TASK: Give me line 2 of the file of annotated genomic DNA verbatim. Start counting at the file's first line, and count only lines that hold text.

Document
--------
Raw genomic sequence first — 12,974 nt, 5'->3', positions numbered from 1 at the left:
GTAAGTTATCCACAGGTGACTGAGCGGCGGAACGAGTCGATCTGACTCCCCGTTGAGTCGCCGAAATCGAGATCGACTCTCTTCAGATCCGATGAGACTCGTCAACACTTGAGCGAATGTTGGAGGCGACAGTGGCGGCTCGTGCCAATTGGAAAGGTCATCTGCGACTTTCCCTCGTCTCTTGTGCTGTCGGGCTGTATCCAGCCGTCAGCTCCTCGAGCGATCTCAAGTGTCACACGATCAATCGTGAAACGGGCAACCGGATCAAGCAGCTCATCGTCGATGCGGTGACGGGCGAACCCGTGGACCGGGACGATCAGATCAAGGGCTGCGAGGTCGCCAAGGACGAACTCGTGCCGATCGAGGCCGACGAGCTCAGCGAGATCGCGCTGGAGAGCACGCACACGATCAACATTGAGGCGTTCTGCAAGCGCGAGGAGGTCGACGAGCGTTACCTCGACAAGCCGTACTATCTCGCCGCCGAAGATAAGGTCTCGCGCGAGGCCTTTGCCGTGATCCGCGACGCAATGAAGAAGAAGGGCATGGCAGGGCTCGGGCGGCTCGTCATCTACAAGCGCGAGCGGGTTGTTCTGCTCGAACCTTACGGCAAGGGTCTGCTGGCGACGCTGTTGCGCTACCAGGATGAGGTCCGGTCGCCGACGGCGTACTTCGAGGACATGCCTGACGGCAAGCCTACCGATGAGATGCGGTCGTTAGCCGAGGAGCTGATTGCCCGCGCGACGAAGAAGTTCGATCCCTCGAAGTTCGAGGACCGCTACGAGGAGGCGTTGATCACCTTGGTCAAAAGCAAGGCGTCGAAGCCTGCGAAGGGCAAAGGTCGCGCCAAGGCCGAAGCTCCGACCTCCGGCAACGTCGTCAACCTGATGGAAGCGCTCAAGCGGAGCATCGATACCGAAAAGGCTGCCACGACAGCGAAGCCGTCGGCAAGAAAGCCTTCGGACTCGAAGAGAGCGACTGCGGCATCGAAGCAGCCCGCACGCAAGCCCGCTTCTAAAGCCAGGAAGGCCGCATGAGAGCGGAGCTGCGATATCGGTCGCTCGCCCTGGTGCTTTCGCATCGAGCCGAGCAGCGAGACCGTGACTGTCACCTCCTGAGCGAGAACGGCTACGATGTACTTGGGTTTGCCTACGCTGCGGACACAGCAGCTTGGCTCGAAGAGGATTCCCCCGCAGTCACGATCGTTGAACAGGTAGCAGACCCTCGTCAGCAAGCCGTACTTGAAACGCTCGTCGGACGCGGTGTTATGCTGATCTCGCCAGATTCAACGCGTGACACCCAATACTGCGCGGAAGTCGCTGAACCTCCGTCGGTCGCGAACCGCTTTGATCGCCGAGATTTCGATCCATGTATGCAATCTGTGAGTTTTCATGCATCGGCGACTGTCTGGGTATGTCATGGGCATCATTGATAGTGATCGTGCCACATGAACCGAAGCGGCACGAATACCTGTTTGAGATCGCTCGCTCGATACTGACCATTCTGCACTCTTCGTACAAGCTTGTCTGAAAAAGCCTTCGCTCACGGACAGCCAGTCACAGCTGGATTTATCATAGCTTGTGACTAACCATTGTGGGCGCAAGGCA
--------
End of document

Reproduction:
GTAAGTTATCCACAGGTGACTGAGCGGCGGAACGAGTCGATCTGACTCCCCGTTGAGTCGCCGAAATCGAGATCGACTCTCTTCAGATCCGATGAGACTCGTCAACACTTGAGCGAATGTTGGAGGCGACAGTGGCGGCTCGTGCCAATTGGAAAGGTCATCTGCGACTTTCCCTCGTCTCTTGTGCTGTCGGGCTGTATCCAGCCGTCAGCTCCTCGAGCGATCTCAAGTGTCACACGATCAATCGTGAAACGGGCAACCGGATCAAGCAGCTCATCGTCGATGCGGTGACGGGCGAACCCGTGGACCGGGACGATCAGATCAAGGGCTGCGAGGTCGCCAAGGACGAACTCGTGCCGATCGAGGCCGACGAGCTCAGCGAGATCGCGCTGGAGAGCACGCACACGATCAACATTGAGGCGTTCTGCAAGCGCGAGGAGGTCGACGAGCGTTACCTCGACAAGCCGTACTATCTCGCCGCCGAAGATAAGGTCTCGCGCGAGGCCTTTGCCGTGATCCGCGACGCAATGAAGAAGAAGGGCATGGCAGGGCTCGGGCGGCTCGTCATCTACAAGCGCGAGCGGGTTGTTCTGCTCGAACCTTACGGCAAGGGTCTGCTGGCGACGCTGTTGCGCTACCAGGATGAGGTCCGGTCGCCGACGGCGTACTTCGAGGACATGCCTGACGGCAAGCCTACCGATGAGATGCGGTCGTTAGCCGAGGAGCTGATTGCCCGCGCGACGAAGAAGTTCGATCCCTCGAAGTTCGAGGACCGCTACGAGGAGGCGTTGATCACCTTGGTCAAAAGCAAGGCGTCGAAGCCTGCGAAGGGCAAAGGTCGCGCCAAGGCCGAAGCTCCGACCTCCGGCAACGTCGTCAACCTGATGGAAGCGCTCAAGCGGAGCATCGATACCGAAAAGGCTGCCACGACAGCGAAGCCGTCGGCAAGAAAGCCTTCGGACTCGAAGAGAGCGACTGCGGCATCGAAGCAGCCCGCACGCAAGCCCGCTTCTAAAGCCAGGAAGGCCGCATGAGAGCGGAGCTGCGATATCGGTCGCTCGCCCTGGTGCTTTCGCATCGAGCCGAGCAGCGAGACCGTGACTGTCACCTCCTGAGCGAGAACGGCTACGATGTACTTGGGTTTGCCTACGCTGCGGACACAGCAGCTTGGCTCGAAGAGGATTCCCCCGCAGTCACGATCGTTGAACAGGTAGCAGACCCTCGTCAGCAAGCCGTACTTGAAACGCTCGTCGGACGCGGTGTTATGCTGATCTCGCCAGATTCAACGCGTGACACCCAATACTGCGCGGAAGTCGCTGAACCTCCGTCGGTCGCGAACCGCTTTGATCGCCGAGATTTCGATCCATGTATGCAATCTGTGAGTTTTCATGCATCGGCGACTGTCTGGGTATGTCATGGGCATCATTGATAGTGATCGTGCCACATGAACCGAAGCGGCACGAATACCTGTTTGAGATCGCTCGCTCGATACTGACCATTCTGCACTCTTCGTACAAGCTTGTCTGAAAAAGCCTTCGCTCACGGACAGCCAGTCACAGCTGGATTTATCATAGCTTGTGACTAACCATTGTGGGCGCAAGGCA